Saturday, August 27, 2011

Saturday Morning Jack Layton Links

Assorted content for your weekend reading.

- Adam Radwanski astutely recognizes that the outpouring of sympathy and grief following Jack Layton's death speaks to the gap between what most political parties limit themselves to pursuing, and what many people actually want from their leaders:
All the available information, the numbers and research and chatter, tells us that we care less and less about them. That we don’t trust them. That they are generally considered among the lowest forms of human life.

Then one of them dies, and we go into a state of national mourning.

A cynic would say that we only love our politicians when they’re gone – and even then, only when they’ve left us in heartbreaking and terrifying ways that remind us of human frailties. But in the spirit of optimism, which seems fitting given Jack Layton’s much-quoted final words, it’s possible to see something else in his posthumous status as a hero. Perhaps we’re not really so inclined to look down on our politicians; perhaps we’re eager to look up to them, to like and occasionally even love them, if only they’ll give us the chance.
(T)he people who gathered en masse this week to say goodbye – not just in Ottawa and his hometown of Toronto, but in Vancouver and Edmonton and Montreal as well – didn’t seem to be thinking just of how Mr. Layton left them. They seemed also to be thankful for the traits that preceded his illness – the evident compassion for people, the relentless work ethic, the eagerness to work with others, the unshakable optimism, and the fact that he rarely seemed to be putting on any kind of act.

While it may have taken his death to bring all these attributes into sharper focus (and to cause some of his more grating characteristics, including his penchant for self-promotion, to be overlooked), the fact that he consistently polled as the most personally popular of the federal leaders suggests that at some level they always resonated. And what stands out, when you stop and think about it, is how unremarkable these supposedly remarkable qualities were – how little they went beyond what should be expected of the men and women who enter public life.
The optimists among us might wonder if, long after Mr. Layton has been laid to rest, politicians and the people who elect them might keep what happened this week in the backs of their minds. It needn’t be a relationship of unquestioning loyalty and admiration; far from it. But it’s not too late to save it from perpetual mistrust and resentment. If both sides are willing to treat politics like a noble calling, it just might become one again.
- Joan Bryden and Derrick O'Keefe both note that Layton himself made the decision to ensure that his death had some positive political repercussions. And I'd see another opportunity for reflection on our broader views of politics in that choice: can Layton's example inspire Canadians generally to see politics as something sufficiently important to be worth discussing, rather than a topic unfit for polite company?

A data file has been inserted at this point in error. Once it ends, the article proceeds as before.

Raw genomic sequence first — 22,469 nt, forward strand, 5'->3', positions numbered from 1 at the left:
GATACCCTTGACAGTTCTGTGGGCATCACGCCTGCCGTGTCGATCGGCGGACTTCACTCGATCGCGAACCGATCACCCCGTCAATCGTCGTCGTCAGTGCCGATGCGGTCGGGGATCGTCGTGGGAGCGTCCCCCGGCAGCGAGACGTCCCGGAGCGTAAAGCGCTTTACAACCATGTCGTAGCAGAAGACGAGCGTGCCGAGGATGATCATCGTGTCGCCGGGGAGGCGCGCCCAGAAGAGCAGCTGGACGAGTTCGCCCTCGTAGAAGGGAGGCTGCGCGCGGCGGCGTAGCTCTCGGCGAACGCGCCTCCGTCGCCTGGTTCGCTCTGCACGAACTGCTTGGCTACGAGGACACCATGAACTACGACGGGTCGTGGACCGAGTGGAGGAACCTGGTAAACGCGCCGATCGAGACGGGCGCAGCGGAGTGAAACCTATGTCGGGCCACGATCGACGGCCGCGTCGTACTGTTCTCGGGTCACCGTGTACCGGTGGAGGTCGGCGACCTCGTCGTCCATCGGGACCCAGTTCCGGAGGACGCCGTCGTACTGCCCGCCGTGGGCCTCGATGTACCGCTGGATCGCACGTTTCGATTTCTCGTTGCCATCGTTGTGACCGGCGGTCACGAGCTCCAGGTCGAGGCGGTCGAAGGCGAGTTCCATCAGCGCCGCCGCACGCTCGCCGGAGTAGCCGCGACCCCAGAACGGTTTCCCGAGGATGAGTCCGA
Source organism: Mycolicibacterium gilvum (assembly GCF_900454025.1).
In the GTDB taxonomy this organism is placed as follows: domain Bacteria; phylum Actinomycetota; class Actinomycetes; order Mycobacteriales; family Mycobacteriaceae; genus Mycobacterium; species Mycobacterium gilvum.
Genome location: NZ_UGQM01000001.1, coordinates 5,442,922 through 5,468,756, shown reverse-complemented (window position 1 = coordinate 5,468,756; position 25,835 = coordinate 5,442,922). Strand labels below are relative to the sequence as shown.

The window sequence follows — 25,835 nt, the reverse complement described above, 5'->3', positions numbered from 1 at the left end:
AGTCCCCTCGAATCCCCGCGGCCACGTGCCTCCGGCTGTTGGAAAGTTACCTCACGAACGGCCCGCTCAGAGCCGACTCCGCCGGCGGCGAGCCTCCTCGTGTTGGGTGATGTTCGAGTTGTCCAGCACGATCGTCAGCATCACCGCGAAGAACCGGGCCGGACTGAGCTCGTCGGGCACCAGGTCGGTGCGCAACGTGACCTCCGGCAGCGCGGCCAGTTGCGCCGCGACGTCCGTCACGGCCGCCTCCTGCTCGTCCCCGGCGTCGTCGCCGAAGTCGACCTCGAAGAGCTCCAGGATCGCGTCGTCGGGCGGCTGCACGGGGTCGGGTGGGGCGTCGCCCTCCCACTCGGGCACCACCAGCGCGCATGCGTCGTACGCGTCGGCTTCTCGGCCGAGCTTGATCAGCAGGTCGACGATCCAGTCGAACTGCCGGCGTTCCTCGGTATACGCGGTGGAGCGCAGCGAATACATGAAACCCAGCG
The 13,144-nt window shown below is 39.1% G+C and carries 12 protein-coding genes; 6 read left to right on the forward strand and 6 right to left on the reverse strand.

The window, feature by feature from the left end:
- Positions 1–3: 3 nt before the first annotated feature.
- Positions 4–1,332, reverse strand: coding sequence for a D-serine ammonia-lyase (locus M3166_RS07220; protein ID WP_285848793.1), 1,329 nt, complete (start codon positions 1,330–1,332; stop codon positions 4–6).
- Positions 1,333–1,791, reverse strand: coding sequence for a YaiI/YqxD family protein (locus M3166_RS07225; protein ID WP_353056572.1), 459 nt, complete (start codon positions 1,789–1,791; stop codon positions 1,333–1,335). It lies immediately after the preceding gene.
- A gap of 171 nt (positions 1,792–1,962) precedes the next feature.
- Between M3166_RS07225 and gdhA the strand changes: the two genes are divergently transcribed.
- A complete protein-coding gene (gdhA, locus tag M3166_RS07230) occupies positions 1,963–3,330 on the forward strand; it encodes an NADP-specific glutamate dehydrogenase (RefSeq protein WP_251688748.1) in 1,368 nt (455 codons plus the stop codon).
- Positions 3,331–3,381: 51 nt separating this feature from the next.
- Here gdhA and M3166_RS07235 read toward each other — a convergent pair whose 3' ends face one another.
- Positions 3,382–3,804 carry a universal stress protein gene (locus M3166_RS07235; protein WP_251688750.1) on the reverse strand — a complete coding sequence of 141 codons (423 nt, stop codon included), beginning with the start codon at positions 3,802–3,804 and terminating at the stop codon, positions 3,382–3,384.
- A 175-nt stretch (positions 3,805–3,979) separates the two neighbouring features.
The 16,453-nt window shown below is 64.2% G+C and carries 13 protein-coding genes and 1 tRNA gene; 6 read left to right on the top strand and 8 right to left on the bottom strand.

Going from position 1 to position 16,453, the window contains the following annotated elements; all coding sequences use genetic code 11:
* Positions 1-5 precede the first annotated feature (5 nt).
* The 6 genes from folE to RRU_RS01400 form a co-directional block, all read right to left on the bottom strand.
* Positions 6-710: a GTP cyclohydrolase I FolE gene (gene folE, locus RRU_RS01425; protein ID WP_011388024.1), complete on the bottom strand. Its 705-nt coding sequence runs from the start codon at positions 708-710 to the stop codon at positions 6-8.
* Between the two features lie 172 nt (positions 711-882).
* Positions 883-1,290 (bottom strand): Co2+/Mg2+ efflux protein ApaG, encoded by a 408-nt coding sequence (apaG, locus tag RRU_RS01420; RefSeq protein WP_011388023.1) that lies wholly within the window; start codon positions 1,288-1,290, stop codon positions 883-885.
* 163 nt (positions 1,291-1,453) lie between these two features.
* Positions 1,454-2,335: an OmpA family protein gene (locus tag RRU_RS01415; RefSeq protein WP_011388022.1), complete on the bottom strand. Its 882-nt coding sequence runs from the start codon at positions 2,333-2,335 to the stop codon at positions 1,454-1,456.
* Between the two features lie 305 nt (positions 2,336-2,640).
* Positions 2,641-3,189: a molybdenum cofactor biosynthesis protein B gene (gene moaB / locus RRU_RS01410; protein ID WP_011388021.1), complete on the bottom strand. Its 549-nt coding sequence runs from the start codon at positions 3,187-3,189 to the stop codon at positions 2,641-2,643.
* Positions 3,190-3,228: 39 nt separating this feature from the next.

- Meanwhile, Chantal Hebert theorizes that Layton's long-term political legacy will be his ability to bridge Canada's two solitudes.

- Finally, Gerald Caplan highlights the gap between the Canada Layton inspired to build, and the one the Cons are digging us into:
What a Canada he wanted us to become – a dominion of love and hope, of justice and equity, of inclusiveness and tolerance, of fairness and peace. On every issue he was on the side of the little guy, the underdog, and they knew they could always count on him.

Our bon Jack, un vrai mensch.

But today’s Canada does not seem to be living up to Jack’s expectations. It may well be moving in the opposite direction in a Stephen Harper-led culture war committed to “conservative” values that put individual self-interest ahead of community, divisive politics ahead of the common good, and the whims of charity ahead of the commitment to solidarity.
Update: Let's add Tabatha Southey's latest:
These stories make more than a persona. They make a man. All of which is to say I was mistaken: Jack Layton was not an archetypal politician. He was more passionate, compassionate, shrewder, tougher and smarter than most. But – such is the curse of familiarity – years of accumulated evidence brought me to that conclusion with a thud only when I read of his death.

I'd taken it for granted that whether or not I believed he could realize it or applauded all the methods he used attempting to achieve it, Jack Layton would always be there, articulating, more often than not, my vision of what it meant to be just and Canadian.
[Edit: Fixed links.]


  1. Idealistic Pragmatist8:45 a.m.

    The Southey link points to an O'Keefe piece.

  2. jurist9:35 a.m.

    Fixed - thanks for the heads-up.

  3. Alison1:35 p.m.

    Thanks, Greg. Excellent links for the day.